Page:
Hearing loss and the connection to serious health conditions

New research reveals lack of awareness of connection between hearing loss and serious health conditions by Australians

New research, commissioned by Australian Hearing, Australia’s leading hearing specialist, reveals that the majority of Australians are not aware that untreated hearing loss is associated with some serious health conditions. In particular, 91% of Australians do not realise there is an association between diabetes and hearing issues.

Hearing loss is a multi-faceted issue and can impact both the person experiencing it, as well as their friends and family. In young children, undiagnosed hearing loss can lead to poor language skills and behavioural issues, and in older people it can be associated with depression and cognitive decline.

The majority (61%) of Australians aged over 40 years with hearing loss did not seek help within five years, with 42% among those having serious hearing loss.

Dr Magdalena Simonis, GP and member of the Hearing Health Advisory Panel (HHAP) comments, “Hearing loss and diabetes are two of Australia’s most common health concerns and we know that people living with diabetes are twice as likely to suffer hearing loss as those without the condition. The structure of the inner ear is highly vascularised so any changes to the small blood vessels can lead to hearing loss.”

Australian Hearing has established the Hearing Health Advisory Panel to help address the impact of hearing loss across the life stages.

Emma Scanlan Principal Audiologist for Adults at Australian Hearing and Founding Member of the Hearing Health Advisory Panel (HHAP) comments, “One in six Australians experiences some level of hearing loss, and that figure is set to increase to one in four over the next 30 years.”

“It’s time for us all to be a part of the solution and to drive much needed awareness of its potential impact. Hearing loss, particularly when left untreated, can impact a person’s physical and mental health, work, relationships and family life.

“A hearing check takes less than five minutes and is available at Australian Hearing centres or at your local GP,” said Emma Scanlan.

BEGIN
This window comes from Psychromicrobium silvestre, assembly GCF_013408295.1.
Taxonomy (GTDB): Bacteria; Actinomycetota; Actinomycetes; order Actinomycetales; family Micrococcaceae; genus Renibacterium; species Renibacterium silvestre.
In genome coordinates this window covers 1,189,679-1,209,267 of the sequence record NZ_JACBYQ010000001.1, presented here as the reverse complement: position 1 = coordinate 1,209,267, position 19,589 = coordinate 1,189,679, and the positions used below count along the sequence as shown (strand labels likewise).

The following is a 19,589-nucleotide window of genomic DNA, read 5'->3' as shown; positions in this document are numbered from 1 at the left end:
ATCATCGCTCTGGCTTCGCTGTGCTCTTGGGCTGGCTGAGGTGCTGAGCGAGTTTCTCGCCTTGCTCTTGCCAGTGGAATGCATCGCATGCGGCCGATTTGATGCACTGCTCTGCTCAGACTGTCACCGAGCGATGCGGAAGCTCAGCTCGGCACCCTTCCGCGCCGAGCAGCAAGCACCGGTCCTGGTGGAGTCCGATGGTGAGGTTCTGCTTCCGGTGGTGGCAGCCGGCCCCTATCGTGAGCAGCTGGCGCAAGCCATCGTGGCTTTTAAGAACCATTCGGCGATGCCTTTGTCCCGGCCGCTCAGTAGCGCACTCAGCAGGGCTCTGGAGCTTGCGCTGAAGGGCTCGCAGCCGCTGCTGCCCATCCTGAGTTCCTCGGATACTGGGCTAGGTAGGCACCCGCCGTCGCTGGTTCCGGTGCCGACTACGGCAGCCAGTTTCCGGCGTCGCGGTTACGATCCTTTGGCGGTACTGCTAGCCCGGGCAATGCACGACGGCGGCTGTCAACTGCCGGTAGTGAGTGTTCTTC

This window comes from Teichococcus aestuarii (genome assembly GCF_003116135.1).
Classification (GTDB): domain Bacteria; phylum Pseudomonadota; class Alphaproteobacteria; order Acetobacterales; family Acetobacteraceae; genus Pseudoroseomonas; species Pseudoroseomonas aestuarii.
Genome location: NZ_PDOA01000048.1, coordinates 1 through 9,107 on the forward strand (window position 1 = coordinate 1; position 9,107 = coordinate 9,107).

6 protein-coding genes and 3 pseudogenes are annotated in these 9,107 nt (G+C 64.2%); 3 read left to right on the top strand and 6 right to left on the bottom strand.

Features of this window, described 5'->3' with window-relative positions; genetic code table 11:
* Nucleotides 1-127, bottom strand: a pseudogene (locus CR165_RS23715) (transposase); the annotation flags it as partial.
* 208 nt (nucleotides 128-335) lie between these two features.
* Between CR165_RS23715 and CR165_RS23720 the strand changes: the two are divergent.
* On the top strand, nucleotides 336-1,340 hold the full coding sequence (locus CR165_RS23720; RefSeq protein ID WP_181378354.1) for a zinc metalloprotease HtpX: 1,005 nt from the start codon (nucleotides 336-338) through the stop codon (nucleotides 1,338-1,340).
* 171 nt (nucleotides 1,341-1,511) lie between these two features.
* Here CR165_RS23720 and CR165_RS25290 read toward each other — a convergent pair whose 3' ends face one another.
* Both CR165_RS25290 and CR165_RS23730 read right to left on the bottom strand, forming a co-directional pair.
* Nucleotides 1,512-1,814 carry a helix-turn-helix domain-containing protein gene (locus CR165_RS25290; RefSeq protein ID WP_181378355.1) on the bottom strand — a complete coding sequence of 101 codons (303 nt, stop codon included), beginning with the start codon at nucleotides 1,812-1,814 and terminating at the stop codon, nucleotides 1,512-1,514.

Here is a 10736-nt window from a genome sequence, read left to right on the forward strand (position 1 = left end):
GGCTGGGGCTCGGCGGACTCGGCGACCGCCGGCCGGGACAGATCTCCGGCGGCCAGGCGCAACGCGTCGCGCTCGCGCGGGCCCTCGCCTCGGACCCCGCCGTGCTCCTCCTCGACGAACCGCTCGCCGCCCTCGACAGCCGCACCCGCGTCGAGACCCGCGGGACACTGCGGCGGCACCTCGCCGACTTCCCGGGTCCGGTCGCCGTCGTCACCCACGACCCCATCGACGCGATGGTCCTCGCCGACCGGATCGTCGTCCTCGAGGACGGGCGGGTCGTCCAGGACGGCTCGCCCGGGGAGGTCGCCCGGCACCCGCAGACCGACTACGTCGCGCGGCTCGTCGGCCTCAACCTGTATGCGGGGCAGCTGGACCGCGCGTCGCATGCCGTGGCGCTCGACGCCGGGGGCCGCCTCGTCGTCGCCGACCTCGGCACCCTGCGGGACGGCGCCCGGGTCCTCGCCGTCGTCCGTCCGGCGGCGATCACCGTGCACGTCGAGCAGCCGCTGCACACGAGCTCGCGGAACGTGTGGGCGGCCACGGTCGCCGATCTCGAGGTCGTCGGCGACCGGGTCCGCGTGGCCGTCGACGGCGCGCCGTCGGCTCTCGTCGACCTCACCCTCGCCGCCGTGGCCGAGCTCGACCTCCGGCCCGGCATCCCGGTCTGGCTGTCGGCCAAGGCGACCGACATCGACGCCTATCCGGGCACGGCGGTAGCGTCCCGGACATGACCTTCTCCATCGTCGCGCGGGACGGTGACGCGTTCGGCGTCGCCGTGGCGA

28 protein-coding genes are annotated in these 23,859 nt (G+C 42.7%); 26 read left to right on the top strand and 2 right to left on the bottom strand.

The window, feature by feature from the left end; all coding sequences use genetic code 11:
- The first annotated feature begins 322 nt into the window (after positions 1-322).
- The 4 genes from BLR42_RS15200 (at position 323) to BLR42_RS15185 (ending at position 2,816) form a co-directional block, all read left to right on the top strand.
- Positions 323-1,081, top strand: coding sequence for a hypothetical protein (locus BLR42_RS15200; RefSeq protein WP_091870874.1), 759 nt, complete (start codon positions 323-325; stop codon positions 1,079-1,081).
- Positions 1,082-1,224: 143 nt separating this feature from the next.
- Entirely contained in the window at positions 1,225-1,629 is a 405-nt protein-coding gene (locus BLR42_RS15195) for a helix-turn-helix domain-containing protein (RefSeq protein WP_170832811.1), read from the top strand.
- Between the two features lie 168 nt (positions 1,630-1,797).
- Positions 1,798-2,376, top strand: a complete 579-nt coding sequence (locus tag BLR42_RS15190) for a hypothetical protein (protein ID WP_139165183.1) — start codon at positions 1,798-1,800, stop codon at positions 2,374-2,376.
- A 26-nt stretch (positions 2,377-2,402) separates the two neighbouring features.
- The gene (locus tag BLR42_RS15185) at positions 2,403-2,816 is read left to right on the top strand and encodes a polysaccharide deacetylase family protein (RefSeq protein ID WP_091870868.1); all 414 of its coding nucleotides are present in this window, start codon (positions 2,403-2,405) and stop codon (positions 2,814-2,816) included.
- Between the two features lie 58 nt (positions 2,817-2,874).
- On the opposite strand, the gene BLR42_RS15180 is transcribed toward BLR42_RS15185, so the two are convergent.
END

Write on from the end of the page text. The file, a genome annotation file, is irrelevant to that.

Hearing Loss: Be a part of the solution

The Hearing Health Advisory Panel’s top five reasons why you should take action and discuss hearing loss with family and friends this holiday season:

  1. So no one misses out simply because of a missed conversation
    • Talk to your family about hearing challenges so everyone can enjoy the family reunion. Noisy environments can be very challenging and may stop those who find it difficult from socialising, often without others understanding.
  2. To keep enjoying family traditions
    • Don’t let hearing loss impact family traditions. Enjoy the traditions together like watching a favourite Christmas movie or listening to carols, many hearing challenges can be helped if they are discussed, for example where you sit or being aware of the level of surrounding noise
  3. So the sounds of Christmas can be enjoyed
    • Be it hearing the delight of your children, grandchildren, nieces and nephews opening their presents, the BBQ sizzling or the sound of leather on willow being broadcast or backyard cricket fun!
  4. To give hope to a worried friend or family member
    • Discuss the association between hearing loss and overall health as there could be an option to assist and make the New year ahead less challenging or socially isolating
  5. Christmas is often a good time to simply talk
    • The support, concern or simply interest from a family, friend or loved one to talk about hearing loss and its challenges cannot be underestimated.